Fridays for Future is set apart from other environmental groups by the nature of its members, many of whom are not even of legal voting age.

“I always was kind of into politics and the protection of the environment so [Fridays for Future] was kind of perfect for me,” said Frank Squarra, a 17-year-old member of the Munich chapter of Fridays for Future.

While the young activists may not all be able to vote on the issues they petition for, Squarra feels that they make their impact by drawing attention to the topic of climate change.

In addition to the activism, Gettins and Squarra both feel that Fridays for Future gives them an instant sense of unity with their peers.

We all want to reduce the damage of climate change,” Squarra said. “People have completely different opinions, but we are all united on a single point.”

With demonstrations and protests happening all around Europe on a weekly basis, the efforts of these students are hard to ignore.

“Young people are very curious about the environment and they want to do a lot to save and protect it,” said Malin Klinski, a 22-year-old master’s degree student participating in the Rachel Carson Center’s Environmental Studies Certificate Program at LMU. “They take high risks as well to go to these demonstrations.”

While her studies in the Carson Center’s program have been academic, Klinski’s learning has also been focused on the transfer of environmental knowledge. The hope is that by sharing information and research on climate change, more people will be encouraged to take action, perhaps even joining movements like Fridays for Future.  

“I’m very happy that so many people care and go to the streets and protest,” said Klinski. “The environment is something that is super urgent and comes first; before other topics in politics and that we need to act.”

Reputation of the U.S.

The arrival of President Trump and his efforts to roll back Obama era climate change legislation have been noticed by the people of Europe.

“The U.S. here has the reputation through Trump now that it’s kind of very behind on environmental issues,” said Gettins.

In 2017, the U.S. experienced the lowest levels of greenhouse gas emissions since the early 1990s. Now, these levels seem to be on the rise again due to increased economic activity and the drawback on previous environmental legislation.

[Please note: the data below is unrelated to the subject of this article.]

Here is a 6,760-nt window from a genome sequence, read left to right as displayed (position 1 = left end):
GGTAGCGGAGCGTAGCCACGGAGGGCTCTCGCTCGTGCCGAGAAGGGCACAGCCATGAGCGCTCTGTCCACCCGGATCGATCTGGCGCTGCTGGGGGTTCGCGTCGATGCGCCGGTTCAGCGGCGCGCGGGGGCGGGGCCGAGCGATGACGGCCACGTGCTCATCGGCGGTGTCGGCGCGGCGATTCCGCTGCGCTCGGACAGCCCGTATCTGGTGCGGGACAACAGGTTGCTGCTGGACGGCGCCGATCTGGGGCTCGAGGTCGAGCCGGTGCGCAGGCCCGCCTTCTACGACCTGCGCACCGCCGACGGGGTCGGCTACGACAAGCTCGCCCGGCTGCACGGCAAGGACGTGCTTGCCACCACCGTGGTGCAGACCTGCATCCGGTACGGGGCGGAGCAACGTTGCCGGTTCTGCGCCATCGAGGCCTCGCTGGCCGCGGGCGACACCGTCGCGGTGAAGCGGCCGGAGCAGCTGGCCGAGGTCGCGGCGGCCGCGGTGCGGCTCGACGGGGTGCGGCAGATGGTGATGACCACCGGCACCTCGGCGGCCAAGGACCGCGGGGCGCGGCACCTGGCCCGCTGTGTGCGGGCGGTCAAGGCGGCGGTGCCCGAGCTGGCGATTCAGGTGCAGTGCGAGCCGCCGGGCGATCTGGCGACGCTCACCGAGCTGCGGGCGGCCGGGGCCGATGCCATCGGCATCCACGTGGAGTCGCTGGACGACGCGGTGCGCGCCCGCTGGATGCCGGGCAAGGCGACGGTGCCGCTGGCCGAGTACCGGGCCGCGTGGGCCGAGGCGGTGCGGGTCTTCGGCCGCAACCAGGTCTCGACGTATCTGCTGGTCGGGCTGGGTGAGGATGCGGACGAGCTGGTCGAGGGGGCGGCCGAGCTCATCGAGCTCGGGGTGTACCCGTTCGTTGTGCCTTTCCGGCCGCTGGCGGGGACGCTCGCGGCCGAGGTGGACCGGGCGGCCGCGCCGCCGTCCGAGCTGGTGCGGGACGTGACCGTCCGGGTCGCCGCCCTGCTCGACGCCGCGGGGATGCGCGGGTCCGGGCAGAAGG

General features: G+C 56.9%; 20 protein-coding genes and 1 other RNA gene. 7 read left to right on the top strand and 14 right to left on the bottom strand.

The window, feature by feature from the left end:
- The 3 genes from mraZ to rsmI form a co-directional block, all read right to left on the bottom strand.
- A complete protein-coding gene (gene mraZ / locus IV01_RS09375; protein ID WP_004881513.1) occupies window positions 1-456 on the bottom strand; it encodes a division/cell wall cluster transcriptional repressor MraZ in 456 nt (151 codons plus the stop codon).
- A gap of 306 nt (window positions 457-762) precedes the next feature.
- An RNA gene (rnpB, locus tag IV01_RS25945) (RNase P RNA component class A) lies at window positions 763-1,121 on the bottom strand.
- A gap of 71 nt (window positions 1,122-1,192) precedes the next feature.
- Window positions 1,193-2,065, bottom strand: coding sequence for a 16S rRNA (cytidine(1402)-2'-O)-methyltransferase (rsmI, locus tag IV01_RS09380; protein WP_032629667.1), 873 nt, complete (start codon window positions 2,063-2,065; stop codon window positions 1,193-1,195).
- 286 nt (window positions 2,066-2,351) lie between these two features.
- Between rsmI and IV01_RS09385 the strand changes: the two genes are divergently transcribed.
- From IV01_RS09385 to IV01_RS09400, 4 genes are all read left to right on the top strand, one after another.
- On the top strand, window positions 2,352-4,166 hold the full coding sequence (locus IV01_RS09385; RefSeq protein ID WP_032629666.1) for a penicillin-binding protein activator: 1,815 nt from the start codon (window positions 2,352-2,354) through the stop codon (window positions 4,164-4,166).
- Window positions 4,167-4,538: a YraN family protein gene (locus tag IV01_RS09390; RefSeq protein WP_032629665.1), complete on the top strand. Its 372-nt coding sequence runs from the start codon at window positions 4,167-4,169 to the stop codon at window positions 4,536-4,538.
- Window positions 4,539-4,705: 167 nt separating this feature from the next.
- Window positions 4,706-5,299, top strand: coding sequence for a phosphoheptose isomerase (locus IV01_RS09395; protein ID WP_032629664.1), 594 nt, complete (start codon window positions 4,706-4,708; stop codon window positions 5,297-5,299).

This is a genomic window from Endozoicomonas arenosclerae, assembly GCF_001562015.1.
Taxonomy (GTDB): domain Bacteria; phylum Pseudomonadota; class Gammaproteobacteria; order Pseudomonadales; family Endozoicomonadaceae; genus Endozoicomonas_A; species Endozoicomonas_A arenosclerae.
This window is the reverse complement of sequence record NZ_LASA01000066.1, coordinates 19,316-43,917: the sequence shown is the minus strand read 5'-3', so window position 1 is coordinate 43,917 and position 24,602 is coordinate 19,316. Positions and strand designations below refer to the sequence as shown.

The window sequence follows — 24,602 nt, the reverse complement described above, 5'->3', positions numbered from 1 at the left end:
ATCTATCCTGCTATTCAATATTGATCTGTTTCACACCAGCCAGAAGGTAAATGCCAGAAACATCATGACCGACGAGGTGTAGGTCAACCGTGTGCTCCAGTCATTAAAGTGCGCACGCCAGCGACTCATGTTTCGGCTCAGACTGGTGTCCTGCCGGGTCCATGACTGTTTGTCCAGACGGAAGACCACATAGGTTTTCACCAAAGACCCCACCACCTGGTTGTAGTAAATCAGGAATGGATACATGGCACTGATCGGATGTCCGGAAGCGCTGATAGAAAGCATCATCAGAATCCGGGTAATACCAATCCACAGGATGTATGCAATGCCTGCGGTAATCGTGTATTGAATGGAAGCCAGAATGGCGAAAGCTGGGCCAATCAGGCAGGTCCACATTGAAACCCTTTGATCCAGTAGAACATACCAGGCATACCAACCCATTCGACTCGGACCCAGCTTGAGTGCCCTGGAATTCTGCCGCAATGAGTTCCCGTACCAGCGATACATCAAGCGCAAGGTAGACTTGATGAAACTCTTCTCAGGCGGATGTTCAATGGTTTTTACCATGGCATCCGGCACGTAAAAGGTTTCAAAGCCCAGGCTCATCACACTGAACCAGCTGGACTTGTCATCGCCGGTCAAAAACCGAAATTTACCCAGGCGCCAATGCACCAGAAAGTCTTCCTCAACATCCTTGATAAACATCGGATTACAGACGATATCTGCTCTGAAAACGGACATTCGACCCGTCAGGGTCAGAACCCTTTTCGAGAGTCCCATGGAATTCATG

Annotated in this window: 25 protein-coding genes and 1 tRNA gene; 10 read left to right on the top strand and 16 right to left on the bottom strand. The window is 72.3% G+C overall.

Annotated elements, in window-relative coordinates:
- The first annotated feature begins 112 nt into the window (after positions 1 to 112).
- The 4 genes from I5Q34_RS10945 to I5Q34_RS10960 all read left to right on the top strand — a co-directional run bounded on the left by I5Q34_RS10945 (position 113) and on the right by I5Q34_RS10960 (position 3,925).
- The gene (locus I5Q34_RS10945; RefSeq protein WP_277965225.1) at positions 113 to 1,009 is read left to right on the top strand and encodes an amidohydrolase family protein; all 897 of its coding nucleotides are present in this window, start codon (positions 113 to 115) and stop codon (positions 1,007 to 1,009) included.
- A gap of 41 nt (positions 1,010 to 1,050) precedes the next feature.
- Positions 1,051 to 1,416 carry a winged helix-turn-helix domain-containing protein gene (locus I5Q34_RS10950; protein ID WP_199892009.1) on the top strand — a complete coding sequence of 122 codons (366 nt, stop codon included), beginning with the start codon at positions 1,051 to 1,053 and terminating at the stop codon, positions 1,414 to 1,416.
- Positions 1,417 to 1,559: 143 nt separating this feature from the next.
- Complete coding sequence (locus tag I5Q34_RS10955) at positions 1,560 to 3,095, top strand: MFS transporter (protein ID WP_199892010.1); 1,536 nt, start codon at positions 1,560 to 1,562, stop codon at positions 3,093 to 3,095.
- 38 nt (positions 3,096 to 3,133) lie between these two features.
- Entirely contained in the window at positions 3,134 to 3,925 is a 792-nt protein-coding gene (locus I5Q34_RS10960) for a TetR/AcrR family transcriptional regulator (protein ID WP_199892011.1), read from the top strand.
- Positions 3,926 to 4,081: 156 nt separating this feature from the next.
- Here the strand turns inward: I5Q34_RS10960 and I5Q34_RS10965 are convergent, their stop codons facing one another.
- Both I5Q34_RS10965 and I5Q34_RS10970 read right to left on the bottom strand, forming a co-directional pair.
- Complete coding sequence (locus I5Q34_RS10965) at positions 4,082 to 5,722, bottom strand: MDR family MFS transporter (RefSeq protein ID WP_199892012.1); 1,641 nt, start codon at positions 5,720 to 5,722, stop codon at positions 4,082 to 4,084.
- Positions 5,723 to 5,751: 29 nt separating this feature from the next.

Gettins feels that the lack of a national environmental movement in the U.S. may be partly attributed to the difference in political structure between Germany and the U.S.

In a lot of cases [the U.S. states] kind of do it themselves,” Gettins said. “In Europe, we expect the legislation to come from the EU and then for all of the countries to do it.”

In the U.S., states are allowed to enact environmental legislation independently of the federal government. In Germany, Gettins expressed that states often wait for legislation to be handed down from the EU before they implement policy.

Activism in the U.S.

The roots of student activism in the U.S. trace as far back as the 1800s, tackling issues of women’s suffrage and child labor. While the student survivors of the shooting at Marjory Stoneman Douglas High School in Parkland, Florida have given a new face to young activism, climate change concerns still seem to be getting pushed aside.  

Seventy-five percent of U.S. adults say they’re concerned about helping the environment. Despite this, a Pew Research Center survey concluded that only 55 percent of Americans rank it as a top policy issue for the Trump administration.

Candidates for the 2020 race like Sen. Amy Klobuchar (D-Minn.) and Beto O’Rourke (D) have expressed verbal support for a Green New Deal in the U.S. Most Americans still view national security and the economy as the two top priorities on the nation’s agenda.

It may take another election to truly see the strength of the student activists in the U.S. or maybe the overwhelming chants from Europe will ignite the passions of the youth sooner.

Jillian Tracy is a junior majoring in journalism in the Grady College of Journalism and Mass Communication at the University of Georgia.